Story Rating: 3.5 stars
Audio Rating: 3.5 stars
Narrator: Matt Baca
Length: 7 hours, 47 minutes
As a teen, Aaron finally went with his feelings and kissed his best friend Gregory. When Gregory pushed him away and then refused to speak to him, Aaron joined the Army as soon as he graduated high school. Ten years later, he is an Army pilot. When a medical issue forces him to return home, Aaron has to adjust to life as a civilian.
Jesse is Gregory’s younger brother and was always seeking Aaron’s attention. It grew into a major crush and, when Aaron went to the Army, Jesse became a faithful pen pal. Jesse never fit in with his family. His parents always treated him differently than his siblings and he remains an outsider. Although he hasn’t seen Aaron in years, he never completely let go of his feelings for him. He is then completely stunned when Aaron shows up at his door. But Jesse, who suffers from anxiety attacks, is good at hiding and knows that Aaron is still only interested in his brother, or is he? While the men are drawn to each other, family secrets and Aaron’s medical condition may prove to be too many obstacles to overcome.
The Only Guy is the second book in Skylar M. Cates The Guy series. We are introduced to Aaron in the first book and those MCs, Dean and Anthony, are in this book as well. For the best continuity, I would suggest reading them in order. This book is light and easy to read with little angst. Jesse was like Aaron’s little brother and always tagged along with them during their joint family summer vacations. When Aaron returns home, it’s Gregory he wants to see to try and repair their friendship, but it’s Jesse that he sees first. Jesse is a sculptor who is fairly reclusive and keeps Aaron at a distance for fear of rejection.
There is a slow build to get the guys together and neither guy is perfect and they both have flaws and insecurities. When Aaron does see Gregory again, the angst remains low as Gregory is fairly two dimensional and not that nice of a guy. Their issues, which were what drove Aaron to the Army in the first place, were never fully resolved. There are also family issues on both sides that were fairly prominent throughout the story. While Jesse’s family’s treatment of him directly impacted the man he became, Aaron’s family, especially his mother, were fairly annoying. But, when Aaron tries to push Jesse away after a health scare, Jesse stands his ground and makes Aaron talk through his issues. The story was a bit slow for me in parts, but it’s an overall sweet friends-to-lovers story of finally getting the right guy, the only guy.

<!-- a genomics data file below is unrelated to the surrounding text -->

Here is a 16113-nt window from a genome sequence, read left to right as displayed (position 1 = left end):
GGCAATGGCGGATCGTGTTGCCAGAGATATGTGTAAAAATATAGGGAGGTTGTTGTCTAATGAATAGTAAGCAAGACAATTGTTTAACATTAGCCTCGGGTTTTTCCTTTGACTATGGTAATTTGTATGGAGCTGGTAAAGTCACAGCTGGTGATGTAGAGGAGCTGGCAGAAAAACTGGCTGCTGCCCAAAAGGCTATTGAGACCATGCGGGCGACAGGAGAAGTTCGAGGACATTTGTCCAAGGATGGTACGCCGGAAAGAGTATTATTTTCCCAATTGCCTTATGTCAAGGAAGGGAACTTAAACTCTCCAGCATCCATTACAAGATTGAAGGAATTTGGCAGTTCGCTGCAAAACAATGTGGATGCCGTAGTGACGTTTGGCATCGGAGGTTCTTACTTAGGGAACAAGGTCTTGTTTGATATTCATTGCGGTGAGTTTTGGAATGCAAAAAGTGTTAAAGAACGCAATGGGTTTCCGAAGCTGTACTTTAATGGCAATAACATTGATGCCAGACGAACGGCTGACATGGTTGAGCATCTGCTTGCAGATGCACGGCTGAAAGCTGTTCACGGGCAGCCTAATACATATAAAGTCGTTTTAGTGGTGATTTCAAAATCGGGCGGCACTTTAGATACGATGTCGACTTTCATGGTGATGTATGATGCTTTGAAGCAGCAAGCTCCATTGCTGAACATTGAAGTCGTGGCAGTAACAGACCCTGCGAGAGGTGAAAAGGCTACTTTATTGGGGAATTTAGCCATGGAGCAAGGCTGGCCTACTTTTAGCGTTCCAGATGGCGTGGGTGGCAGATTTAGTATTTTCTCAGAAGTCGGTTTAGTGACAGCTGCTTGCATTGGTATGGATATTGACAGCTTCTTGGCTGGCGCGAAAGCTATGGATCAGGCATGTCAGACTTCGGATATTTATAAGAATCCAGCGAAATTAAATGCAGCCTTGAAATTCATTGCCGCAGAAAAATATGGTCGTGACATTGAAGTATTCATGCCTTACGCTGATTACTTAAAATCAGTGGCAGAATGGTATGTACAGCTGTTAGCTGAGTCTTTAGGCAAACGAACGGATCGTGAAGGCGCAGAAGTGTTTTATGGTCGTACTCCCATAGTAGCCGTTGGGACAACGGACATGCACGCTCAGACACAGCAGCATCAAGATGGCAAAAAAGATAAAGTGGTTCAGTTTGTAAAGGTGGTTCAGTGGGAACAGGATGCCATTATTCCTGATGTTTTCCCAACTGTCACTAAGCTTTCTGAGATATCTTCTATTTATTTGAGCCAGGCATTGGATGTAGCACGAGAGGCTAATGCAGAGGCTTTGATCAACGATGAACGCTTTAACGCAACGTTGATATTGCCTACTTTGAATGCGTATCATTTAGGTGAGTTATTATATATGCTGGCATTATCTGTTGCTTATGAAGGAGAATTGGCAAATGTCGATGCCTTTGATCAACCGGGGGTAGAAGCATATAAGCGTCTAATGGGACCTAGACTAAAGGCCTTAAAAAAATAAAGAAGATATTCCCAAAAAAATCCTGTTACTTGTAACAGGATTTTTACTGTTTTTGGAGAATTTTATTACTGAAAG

Matt Baca narrated this audio as he did the first book in this series. While he has a pleasant speaking voice, I did not enjoy this performance quite as much as the first book. It is always clear who is speaking and the characters’ voices are different and distinct. However, Aaron’s voice did have an accent that did not really fit with his character. The female voices were mostly unpleasant to listen to, especially Aaron’s grandmother. There were plenty of intimate scenes that were emotional for both characters. During these scenes, Baca’s voice remains fairly subdued throughout each encounter. When the guys are taking about feeling like a “raging inferno,” the narration is flat and even and the tone is the same as every other scene. I would say that it would be a toss up if you were interested in this book as either the text or the audio would work out evenly.
A review copy of this book was provided by Dreamspinner Press.